On Easter Sunday, April 20th 2014, Portland-based artist Klutch buffed a section of his 130 foot mural in the Pearl District after WhiskeyfestNW placed a huge banner billboard directly over the in-progress artwork. Klutch has been painting this massive mural for about a month now, after raising money to support it via a Kickstarter campaign. This mural had been very well-received by the neighborhood, one that is arguably lacking street art. Everyday Klutch was out there painting, countless community members and spectators came to watch this ever-evolving process unfold.

Details of the events that transpired over the past few days can be read in the recent Willamette Week article and at this blog, compiled by an upset community member.

In response, Klutch released this statement to PSAA this morning:

“I would really like to just squash this entire debacle but understand from my previous career as a street fighter that when you start a fight sometimes you have to finish it. Everyone wants this to be a story about evil developers stifling an artist’s voice but that is not the case here. Hoyt has been very generous by allowing me to use the space and are without blame in this. I would have never had this wall to paint without their support of this project. The real story is that I am every bit the crazy artist with some long standing mental health issues and I used this mural as my refuge from them. Murals are my own form of meditation and more so than my meds or years of therapy painting them is about the only thing that calms my mind. It’s so important to my state of wellbeing that I will go hungry to buy a couple more cans of paint to keep going another day. When I arrived on Sunday morning I was feeling particularly depressed and just wanted to try and finish the mural before the rain set in this week. Every time I approached the mural I was always prepared to have to cover tags or defacement and was always amazed when I didn’t. What I found was far worse. To call that thing that is now attached a banner is being far too kind. That monstrosity is a billboard and it’s overzealous Nascar-like branding is repulsive to almost everyone who sees it. In all fairness WhiskeyfestNW have leased the lot from Hoyt for their event, so it is essentially theirs right now. They are rent-payers and I am just some artist mooching the space. However there are so many superior ways in we could have existed in harmony had they simply made the effort. They state that they spoke with me last week – which is completely untrue. But this seems to be the way in which WhiskeyfestNW is marketing itself as a whole. It seems jock-like and better suited for a large Midwestern redneck town, instead of Portland. Why couldn’t the billboard be placed on top of, or in front the mural instead of screwed into it? Why is it necessary to have enormous billboards and people in vans with loudspeakers yelling at people to sell whiskey? Selling whiskey is like selling drugs, no advertising is needed. I haven’t taken complete ownership and responsibility for my role in this. A crazy artist was triggered when he found a billboard screwed to mural he self-funded via Kickstarter and worked on for well over a hundred hours, so he destroyed his own work. That doesn’t seem like something that unusual or newsworthy to me. But why they need to ram WhiskeyfestNW down our throats does seem like a question worth asking.”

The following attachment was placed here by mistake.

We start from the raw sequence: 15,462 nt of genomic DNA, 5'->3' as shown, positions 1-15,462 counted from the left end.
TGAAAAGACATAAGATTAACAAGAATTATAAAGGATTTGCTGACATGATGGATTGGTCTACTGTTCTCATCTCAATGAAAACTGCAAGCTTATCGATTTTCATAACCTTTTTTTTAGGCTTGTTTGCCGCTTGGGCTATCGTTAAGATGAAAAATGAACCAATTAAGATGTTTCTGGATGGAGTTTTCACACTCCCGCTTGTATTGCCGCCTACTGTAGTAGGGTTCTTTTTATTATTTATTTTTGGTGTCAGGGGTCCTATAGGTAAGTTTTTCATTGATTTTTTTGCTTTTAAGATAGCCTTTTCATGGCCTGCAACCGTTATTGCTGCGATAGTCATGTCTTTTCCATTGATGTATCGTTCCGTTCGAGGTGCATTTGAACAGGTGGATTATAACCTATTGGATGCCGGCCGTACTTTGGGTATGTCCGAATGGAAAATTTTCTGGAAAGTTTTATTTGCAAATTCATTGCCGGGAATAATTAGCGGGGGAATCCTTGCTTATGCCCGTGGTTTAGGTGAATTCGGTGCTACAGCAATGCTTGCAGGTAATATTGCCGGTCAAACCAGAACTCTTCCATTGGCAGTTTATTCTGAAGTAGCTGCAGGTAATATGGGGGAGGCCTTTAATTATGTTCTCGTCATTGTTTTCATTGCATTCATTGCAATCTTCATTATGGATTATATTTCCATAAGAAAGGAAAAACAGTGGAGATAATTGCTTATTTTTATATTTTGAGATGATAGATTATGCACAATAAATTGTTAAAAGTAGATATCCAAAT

Regardless of the circumstances and motives by either party, this case shows how art and advertisements impact our everyday lives. When marketing and profit trump artistic creativity and community engagement,  Portland reacts. The amount of community outcry spurred by this unfortunate situation is striking. If allowed, the public spaces of our city have great potential for being shared social spaces, even desolate parking lots in the Pearl. As cultural geographer Don Mitchell noted, public space is a city‘s barometer of justice and wellbeing, and its quality, and how it is used, speaks volumes about what a community believes to be important.

All photos ©  Klutch